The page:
UPDATE: State by State: 14 states ahead of expectations, 10 states behind as of 12/10/16
12/15/16: Updated w/Washington State data
As I noted after the 11/26 data was released, some key notes:
- Most states are as of 12/10/16 (officially the end of the 6th week, even though it's "short" 2 days due to November starting on a Tuesday this year)
- The red vertical line is where I expected each state to be as of 12/10/16...around 38% of where I project their final projected enrollments to be as of 1/31/17
- For purposes of this graph, I'm defining "ahead" or "behind" as being plus or minus 2 percentage points.
- South Dakota, Hawaii, Minnesota, Utah, Nebraska, Oregon, Wyoming, Wisconsin, Florida, Kansas, Kentucky, Pennsylvania, Montana and Alabama are significantly ahead of where I expected them to be at this point.
- On the other hand, New Hampshire, Michigan, Alaska, Georgia, Indiana, Texas, Arkansas, Colorado, Mississippi and especially Louisiana are all significantly behind so far.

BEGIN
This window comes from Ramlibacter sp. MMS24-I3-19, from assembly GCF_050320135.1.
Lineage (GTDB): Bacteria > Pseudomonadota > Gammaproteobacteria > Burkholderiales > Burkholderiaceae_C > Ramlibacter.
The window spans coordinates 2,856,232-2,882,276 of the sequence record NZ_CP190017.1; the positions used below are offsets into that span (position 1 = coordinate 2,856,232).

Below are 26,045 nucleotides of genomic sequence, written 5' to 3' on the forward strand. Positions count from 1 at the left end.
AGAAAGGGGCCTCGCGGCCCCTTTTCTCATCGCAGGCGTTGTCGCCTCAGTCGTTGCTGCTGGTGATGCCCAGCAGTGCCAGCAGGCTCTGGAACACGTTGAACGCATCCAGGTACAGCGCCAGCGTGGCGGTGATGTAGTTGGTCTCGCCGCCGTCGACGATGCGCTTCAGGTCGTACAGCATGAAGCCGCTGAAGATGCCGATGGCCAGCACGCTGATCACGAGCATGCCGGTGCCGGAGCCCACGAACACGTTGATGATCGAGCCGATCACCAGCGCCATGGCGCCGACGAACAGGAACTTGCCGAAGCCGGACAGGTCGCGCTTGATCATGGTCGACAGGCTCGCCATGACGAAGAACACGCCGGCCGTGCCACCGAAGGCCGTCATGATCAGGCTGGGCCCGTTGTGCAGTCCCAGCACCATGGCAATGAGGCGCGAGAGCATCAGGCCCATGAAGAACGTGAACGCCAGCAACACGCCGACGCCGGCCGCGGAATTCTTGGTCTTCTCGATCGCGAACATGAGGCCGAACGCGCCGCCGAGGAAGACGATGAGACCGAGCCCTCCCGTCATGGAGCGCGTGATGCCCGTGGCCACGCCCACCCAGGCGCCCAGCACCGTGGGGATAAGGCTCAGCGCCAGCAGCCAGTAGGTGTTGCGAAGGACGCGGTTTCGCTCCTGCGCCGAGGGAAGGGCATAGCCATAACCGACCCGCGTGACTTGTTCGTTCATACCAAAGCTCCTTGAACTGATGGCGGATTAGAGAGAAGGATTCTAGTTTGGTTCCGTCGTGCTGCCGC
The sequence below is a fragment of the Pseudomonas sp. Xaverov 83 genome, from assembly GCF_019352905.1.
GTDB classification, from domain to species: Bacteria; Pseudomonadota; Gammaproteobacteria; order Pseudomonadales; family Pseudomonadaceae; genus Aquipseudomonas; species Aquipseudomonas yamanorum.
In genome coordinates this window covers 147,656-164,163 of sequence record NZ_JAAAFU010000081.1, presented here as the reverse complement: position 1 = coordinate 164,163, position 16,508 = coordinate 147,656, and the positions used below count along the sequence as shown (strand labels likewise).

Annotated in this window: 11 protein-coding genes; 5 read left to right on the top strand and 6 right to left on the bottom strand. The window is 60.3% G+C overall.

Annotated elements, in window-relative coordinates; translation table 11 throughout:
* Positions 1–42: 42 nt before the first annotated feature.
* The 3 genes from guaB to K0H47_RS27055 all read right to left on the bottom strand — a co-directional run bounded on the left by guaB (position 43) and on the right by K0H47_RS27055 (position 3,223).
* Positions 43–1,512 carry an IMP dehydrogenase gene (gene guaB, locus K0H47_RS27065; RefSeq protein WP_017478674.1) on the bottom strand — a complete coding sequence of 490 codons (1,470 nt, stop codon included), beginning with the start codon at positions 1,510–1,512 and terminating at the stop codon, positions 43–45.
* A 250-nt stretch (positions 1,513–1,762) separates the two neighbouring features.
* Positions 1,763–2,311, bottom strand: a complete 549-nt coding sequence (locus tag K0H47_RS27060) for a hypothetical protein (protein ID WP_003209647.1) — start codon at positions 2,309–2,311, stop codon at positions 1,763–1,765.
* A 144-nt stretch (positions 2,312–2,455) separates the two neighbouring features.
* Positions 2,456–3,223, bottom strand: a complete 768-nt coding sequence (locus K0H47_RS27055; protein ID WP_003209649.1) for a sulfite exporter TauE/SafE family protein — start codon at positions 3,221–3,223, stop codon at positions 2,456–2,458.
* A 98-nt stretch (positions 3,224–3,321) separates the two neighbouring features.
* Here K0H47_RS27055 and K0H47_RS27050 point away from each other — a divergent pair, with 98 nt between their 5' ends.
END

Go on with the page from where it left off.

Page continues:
- Six states (MA, CT, CA, MD, RI & WA) can't really be counted as "ahead" because these states have already "pre-loaded" their automatic renewals of existing enrollees. These can't really be matched to the rest of the states until after December 19th, when all of the HC.gov auto-renewals should be added to 39 states.
- Minnesota is a special case. They're "ahead" mainly because they have a unique "first come, first serve" enrollment cap policy this year. Not sure if that should count or not.
- I tried to take various state-specific factors into account when making my projections, but screwed up on Louisiana, which expanded Medicaid; I thought I accounted for the "cannibalization" from exchange enrollments by Medicaid but it looks like I seriously underestimated the impact.
- At the opposite end, I can't really count four states (DC, ID, NY & VT) as being "behind" because these states have provided no data at all yet (or only very limited numbers in the case of DC).
In terms of the largest states, aside from California (which, again, I can't really count yet), Florida is still well ahead of where I expected them to be as of 12/10, but not as dramatically as a couple of weeks ago. On the flip side, Texas is still behind my expectations, but has caught up somewhat.